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Subject: History of Schwa in English
Question:
Do you have any information about the origin of schwa? It is not mentioned in a 1936 edition of the Webster dictionary. I am curious as to when it was incorporated into the phonetic system. This information will be shared with my fourth grade class, so an explanation with simple
vocabulary would be appreciated.

Thank You.
Reply:
The name of the vowel and the sound itself are separate matters. The first printed use of the word "schwa" as a name for the vowel sound [ə], according to the Oxford English Dictionary, is 1885. Webster's, of course, wouldn't have listed it until its usage became common enough to be worth listing. The vowel sound itself, though, goes back to Old English, where an (<> to distinguish letters from sounds) would be pronounced as schwa if it were unstressed and not initial in the word. Thus the second in "first" would have been a schwa, and the final in "arrival" would have been schwa. In "ale" the first would have been [e], like the first part of the vowel sound in "bait", but the second would have been schwa.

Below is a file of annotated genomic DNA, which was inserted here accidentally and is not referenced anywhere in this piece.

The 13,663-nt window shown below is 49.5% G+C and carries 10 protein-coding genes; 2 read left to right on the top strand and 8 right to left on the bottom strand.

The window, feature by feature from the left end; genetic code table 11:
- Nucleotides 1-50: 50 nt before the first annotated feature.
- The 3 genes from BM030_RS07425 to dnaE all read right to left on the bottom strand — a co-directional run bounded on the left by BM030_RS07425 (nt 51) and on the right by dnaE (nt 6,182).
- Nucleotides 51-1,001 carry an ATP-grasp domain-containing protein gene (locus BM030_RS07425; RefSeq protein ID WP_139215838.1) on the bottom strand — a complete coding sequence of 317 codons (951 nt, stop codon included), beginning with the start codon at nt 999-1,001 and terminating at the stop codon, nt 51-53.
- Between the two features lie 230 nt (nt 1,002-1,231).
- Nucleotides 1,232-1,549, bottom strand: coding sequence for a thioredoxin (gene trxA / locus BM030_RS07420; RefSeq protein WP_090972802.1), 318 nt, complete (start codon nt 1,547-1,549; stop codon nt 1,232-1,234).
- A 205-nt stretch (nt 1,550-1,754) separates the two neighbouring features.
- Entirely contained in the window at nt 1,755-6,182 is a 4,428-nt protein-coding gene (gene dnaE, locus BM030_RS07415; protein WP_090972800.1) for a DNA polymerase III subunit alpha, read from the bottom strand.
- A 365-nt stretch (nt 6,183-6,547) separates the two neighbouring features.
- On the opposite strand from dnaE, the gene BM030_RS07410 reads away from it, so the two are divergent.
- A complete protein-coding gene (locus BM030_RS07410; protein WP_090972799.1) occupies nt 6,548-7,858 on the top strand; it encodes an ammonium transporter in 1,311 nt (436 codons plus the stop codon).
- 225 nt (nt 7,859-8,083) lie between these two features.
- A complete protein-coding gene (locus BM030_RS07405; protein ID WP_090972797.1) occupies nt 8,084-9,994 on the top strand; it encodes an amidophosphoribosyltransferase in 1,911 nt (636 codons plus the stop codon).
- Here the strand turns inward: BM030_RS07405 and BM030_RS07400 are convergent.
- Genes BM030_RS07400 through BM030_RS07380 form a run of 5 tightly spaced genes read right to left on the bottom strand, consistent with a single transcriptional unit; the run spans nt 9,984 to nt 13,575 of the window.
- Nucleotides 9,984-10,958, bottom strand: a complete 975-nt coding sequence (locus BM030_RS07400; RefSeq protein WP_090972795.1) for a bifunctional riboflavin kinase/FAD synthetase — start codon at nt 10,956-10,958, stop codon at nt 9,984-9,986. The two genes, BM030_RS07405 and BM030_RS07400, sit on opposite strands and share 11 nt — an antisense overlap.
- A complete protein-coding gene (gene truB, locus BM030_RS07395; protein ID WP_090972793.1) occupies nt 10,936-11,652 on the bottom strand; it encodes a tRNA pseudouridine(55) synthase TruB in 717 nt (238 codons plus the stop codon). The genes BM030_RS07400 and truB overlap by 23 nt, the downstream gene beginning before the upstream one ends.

In Middle English (1100-1500), as stress became more strongly marked, more unstressed vowels reduced to schwa. This trend has continued into Modern English where even more unstressed syllables have schwa, so, for example, has either schwa or [i] in the first syllable and [i] in the second, but has [ɛ] in the first syllable and schwa in the second.

By the way, pronouncing with an [i] in the first syllable instead of schwa is an instance of what is called "spelling pronunciation", that is, pronouncing a word in a particular way because the spelling seems to demand it. A common example of spelling pronunciation is pronouncing the in or . Those instances of ceased to be pronounced a couple of hundred years ago and then started coming back as literacy spread in the 19th c. because the spelling hadn't changed when the [l] was dropped.

I hope this is useful.

Reply From: Herbert Frederic Stahlke     click here to access email
Date: Jan-29-2007
Other Replies:
  1. Re: History of Schwa in English   John M. Lawler    (Jan-29-2007)
  2. Re: History of Schwa in English   Anthea Fraser Gupta    (Jan-29-2007)
  3. Re: History of Schwa in English   James L Fidelholtz    (Jan-29-2007)

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